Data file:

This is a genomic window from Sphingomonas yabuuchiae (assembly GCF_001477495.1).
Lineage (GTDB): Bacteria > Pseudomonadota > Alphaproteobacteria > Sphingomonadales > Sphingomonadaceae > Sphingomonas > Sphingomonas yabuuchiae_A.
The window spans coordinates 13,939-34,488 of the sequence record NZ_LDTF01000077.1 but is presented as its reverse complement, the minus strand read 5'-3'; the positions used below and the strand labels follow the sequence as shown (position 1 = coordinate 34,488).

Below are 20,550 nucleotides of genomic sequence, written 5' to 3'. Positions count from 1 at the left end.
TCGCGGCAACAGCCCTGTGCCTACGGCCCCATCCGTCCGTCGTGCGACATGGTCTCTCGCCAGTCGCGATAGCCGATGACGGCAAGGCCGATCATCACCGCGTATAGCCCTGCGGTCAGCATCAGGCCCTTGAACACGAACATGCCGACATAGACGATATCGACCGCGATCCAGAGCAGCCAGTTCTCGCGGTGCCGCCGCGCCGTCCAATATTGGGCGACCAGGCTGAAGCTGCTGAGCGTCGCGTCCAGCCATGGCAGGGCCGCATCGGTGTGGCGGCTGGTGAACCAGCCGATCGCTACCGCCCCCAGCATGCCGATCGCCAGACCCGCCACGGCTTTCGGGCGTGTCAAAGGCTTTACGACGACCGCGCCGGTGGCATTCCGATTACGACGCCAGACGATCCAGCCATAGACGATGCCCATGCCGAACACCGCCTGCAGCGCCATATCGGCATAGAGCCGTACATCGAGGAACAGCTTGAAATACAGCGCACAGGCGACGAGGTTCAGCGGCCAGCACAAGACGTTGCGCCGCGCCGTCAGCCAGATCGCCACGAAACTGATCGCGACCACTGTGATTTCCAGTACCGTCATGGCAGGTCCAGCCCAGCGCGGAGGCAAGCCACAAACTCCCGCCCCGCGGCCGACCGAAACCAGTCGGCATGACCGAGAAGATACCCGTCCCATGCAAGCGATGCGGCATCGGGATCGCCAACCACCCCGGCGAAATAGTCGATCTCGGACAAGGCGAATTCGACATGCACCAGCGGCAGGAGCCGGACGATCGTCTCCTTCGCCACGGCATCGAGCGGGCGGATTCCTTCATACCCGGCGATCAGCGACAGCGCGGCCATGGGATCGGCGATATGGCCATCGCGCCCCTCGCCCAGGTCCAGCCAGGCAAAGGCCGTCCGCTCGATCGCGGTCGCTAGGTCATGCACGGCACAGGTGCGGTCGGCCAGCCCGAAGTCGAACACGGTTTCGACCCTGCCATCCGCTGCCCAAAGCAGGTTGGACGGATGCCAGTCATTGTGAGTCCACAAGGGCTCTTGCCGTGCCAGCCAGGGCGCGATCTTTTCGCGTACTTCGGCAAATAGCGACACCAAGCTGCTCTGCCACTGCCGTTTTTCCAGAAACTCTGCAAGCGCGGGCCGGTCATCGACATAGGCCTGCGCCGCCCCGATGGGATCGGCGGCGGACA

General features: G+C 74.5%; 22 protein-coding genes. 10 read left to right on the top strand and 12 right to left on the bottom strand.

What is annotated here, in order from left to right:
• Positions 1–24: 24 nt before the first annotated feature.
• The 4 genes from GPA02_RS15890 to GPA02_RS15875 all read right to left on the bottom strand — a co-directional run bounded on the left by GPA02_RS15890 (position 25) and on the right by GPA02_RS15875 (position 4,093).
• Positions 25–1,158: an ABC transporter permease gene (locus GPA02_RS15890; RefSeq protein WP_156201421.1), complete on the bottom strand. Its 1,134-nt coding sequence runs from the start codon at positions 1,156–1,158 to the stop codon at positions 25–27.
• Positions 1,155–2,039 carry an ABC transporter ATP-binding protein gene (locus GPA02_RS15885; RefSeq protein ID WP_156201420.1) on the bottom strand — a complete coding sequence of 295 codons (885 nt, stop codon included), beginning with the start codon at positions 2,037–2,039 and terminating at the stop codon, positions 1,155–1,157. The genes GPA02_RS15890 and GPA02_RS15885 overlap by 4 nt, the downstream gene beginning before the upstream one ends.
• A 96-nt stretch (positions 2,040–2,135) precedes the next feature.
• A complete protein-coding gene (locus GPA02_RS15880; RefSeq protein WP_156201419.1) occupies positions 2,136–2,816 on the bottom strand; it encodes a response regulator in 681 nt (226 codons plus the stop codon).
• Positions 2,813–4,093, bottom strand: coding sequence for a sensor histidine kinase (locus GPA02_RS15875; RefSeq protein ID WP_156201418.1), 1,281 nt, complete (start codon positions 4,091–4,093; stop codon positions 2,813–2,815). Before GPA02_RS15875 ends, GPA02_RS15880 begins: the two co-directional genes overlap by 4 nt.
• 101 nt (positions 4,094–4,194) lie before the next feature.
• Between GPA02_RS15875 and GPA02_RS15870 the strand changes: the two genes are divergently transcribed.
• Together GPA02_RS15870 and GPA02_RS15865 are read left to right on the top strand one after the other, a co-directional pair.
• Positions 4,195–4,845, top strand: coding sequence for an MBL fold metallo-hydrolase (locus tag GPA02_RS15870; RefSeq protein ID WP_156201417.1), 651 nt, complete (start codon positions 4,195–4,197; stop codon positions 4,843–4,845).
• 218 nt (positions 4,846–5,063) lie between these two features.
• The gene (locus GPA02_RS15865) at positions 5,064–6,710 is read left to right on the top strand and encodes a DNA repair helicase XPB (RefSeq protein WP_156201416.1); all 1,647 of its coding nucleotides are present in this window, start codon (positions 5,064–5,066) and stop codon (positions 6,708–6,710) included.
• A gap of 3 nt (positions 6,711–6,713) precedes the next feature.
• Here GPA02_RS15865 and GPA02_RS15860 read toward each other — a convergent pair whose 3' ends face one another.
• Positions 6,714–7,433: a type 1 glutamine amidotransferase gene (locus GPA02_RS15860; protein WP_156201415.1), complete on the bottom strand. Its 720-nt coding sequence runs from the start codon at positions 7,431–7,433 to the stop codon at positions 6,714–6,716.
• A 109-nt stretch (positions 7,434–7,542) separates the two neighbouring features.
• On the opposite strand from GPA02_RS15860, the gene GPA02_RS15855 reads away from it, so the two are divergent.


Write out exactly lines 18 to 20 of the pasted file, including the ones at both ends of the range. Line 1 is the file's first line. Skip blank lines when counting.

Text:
• Positions 4,195–4,845, top strand: coding sequence for an MBL fold metallo-hydrolase (locus tag GPA02_RS15870; RefSeq protein ID WP_156201417.1), 651 nt, complete (start codon positions 4,195–4,197; stop codon positions 4,843–4,845).
• 218 nt (positions 4,846–5,063) lie between these two features.
• The gene (locus GPA02_RS15865) at positions 5,064–6,710 is read left to right on the top strand and encodes a DNA repair helicase XPB (RefSeq protein WP_156201416.1); all 1,647 of its coding nucleotides are present in this window, start codon (positions 5,064–5,066) and stop codon (positions 6,708–6,710) included.